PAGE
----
Jesse Baggs: diary-style cartoonist
An educator and an illustrator, this former designer of Track 7 artwork created a lighthearted cartoon about his family life.
In his diary-style comic strip, Having it All, cartoonist Jesse Baggs illustrates hilarious and relatable moments inspired by the everyday experiences he shares with his wife and two budding children. He invites the reader to giggle at the curiosities of toddlers, to revel in the ups and downs of parenthood and to connect with the candid experiences of one father navigating life. An English teacher at Florin High School by day, Baggs dreams of syndicated comics, graphic novels and keeping new work flowing on a monthly basis. Local craft beer enthusiasts might recognize Baggs’ artistic style, as he made original illustrations for some of Track 7 Brewing Co.’s specialty can releases: A caricature of Ryan Gosling on a kettle sour ale and other silly characters adorned about 15 of the creative brews. SN&R wanted to know Baggs’ childhood inspirations, his introduction to the world of drawing and, more importantly, what his wife thinks of Having it All. Does he ever leave anything out? Yes, here and there—but, thankfully, not everything.
What are your first memories tied to drawing?
My mom encouraged me to draw, and there was a show on PBS called Commander Mark and the Secret City; it was on in the ’80s. [It was hosted by] Mark Kistler, and he does this whole thing where he teaches kids how to draw in 3D and the different principles of drawing. He’s still around. So, I have memories of her taping that for me, and I would come home and draw after school and watch that.
First thing you illustrated—go.
My first memory is, I drew a monster with a penis, and I was like, “Look what I drew, Mom!” and she was like, “We don’t draw penises.” (Laughs.) I didn’t really understand why not. So I scribbled in something over it, and I was like, “Oh look, he’s wearing underwear now.” Despite that experience, I kept drawing.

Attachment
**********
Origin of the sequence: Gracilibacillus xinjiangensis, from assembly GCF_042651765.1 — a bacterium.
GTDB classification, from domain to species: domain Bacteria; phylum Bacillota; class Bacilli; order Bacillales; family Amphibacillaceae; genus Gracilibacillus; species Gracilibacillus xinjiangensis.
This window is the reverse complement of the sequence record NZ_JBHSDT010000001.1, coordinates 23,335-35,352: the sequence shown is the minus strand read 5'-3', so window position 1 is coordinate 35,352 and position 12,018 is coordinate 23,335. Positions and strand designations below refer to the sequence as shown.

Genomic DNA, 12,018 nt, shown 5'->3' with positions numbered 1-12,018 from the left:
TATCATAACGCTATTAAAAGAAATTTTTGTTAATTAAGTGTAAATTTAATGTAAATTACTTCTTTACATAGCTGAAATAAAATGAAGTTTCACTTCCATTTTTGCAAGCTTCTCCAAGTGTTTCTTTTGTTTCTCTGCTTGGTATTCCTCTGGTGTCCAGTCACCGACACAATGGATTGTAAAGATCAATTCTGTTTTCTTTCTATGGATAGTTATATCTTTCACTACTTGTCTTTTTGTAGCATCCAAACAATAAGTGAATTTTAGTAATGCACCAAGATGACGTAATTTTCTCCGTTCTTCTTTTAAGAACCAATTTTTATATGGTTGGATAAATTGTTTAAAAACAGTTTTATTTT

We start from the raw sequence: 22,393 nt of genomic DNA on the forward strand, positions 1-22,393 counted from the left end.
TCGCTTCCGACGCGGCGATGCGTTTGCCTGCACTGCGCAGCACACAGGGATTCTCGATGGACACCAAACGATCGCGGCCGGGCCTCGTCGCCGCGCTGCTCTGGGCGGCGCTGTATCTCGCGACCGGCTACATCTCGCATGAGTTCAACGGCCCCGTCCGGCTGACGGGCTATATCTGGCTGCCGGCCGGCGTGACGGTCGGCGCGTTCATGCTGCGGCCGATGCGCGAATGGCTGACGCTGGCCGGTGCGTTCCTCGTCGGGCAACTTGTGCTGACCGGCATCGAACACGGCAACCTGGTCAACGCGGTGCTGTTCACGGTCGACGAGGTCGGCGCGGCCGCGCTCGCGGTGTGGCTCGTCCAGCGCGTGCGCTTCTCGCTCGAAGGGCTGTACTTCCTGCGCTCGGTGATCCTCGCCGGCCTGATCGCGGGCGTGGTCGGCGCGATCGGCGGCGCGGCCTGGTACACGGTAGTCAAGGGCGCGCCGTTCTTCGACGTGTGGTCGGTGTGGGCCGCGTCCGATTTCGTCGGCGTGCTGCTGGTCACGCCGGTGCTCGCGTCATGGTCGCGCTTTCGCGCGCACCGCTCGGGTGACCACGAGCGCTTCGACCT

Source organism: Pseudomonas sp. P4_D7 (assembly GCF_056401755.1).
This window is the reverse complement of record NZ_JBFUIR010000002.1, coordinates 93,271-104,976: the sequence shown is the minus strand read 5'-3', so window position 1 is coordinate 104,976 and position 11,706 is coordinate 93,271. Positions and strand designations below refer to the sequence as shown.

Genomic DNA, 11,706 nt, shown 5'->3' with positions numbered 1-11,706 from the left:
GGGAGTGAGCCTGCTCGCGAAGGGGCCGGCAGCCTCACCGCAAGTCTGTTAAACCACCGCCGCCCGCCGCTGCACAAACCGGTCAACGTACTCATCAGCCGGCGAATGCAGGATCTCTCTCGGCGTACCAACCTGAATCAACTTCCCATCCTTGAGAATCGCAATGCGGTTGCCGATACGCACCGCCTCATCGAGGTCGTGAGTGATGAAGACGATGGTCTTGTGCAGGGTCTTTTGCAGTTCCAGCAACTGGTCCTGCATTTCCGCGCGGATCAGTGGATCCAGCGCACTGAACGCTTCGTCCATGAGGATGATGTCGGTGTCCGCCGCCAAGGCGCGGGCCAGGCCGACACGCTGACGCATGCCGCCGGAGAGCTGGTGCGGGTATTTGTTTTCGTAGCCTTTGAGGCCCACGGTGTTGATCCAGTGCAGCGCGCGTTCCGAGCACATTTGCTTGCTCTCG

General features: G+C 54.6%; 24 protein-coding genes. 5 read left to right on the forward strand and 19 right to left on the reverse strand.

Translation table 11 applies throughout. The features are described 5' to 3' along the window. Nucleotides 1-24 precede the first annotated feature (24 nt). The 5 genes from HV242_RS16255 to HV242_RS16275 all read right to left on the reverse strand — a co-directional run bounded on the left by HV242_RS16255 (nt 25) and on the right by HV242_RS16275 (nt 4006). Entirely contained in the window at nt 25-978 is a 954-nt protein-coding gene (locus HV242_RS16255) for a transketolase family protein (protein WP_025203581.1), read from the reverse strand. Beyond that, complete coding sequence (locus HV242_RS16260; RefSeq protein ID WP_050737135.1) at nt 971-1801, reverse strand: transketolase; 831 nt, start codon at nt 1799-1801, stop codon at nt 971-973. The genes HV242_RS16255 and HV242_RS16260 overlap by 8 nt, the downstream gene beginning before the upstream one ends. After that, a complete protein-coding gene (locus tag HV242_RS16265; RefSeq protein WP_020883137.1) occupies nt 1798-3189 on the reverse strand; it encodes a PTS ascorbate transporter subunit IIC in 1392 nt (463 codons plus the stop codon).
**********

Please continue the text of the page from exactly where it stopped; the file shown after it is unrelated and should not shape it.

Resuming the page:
Any artists you looked up to during those formative years?
The author Syd Hoff visited our school—who wrote Danny the Dinosaur and Sammy the Seal. He was a cartoonist, but he did children’s books, too. I didn’t like his artwork at the time. I liked Garfield, and I thought Garfield was where it was at, like, art-wise. Syd Hoff has flat, Bigfoot-style, goofy characters with like, big potato noses, and I was like, “I’m not into this guy.” But the librarian asked kids to draw posters to welcome him, so I was copying his drawings to make these posters and I realized I was learning how to draw from this guy, because I didn’t really know how to draw, even though I thought I did.
Tell me about creating illustrations for Track 7.
I did quite a few illustrations … there was a series that I did that had to do with breakfast, and I created this brewer character that I liked drawing. It was just kind of goofy, but I liked it because it was silly. There was a brew called California Kids, and it was supposed to taste like a Creamsicle, and the characters on the can were buying beer out of an ice cream truck. So we had to age them up because of issues of marketing to minors, but it was fun. Helping out a friend and seeing my artwork out there was pretty exciting.
What’s your favorite Having it All strip?
I just did one based on this idea of gravity being like a bed or a blanket. I first read about it in a Michael Crichton novel, where the idea is that gravity is like a blanket, and when you put a heavy object on it, other objects sink toward it. That’s like what’s happening with gravity. Objects are attracted to each other. But I just like that idea of attraction as gravity. And also, we have a family bed, so our kids sleep with us, and we have three cats—who we don’t let sleep with us—but the whole idea of the comic was that our family bed was the gravity that was pulling us together, and that’s like the center of our universe, our family. That was a nice one to do.
What does your wife think about the details of your diary comic?
She likes it. It’s something we joke about. Something I worry about is that I don’t want to [fall] into that trope where I’m presenting the family where the dad’s like this bumbling idiot like Homer Simpson, and the wife is all together, but it’s hard not to fall into that sometimes. There’s definitely been some ideas that I have where she’s not as gung-ho about it, or when our daughter does some really silly stuff … so it’s a good balance overall. She reminds me not to be too revealing, but I’ve essentially created characters that were kind of based on our family [so] there would be a little more distance.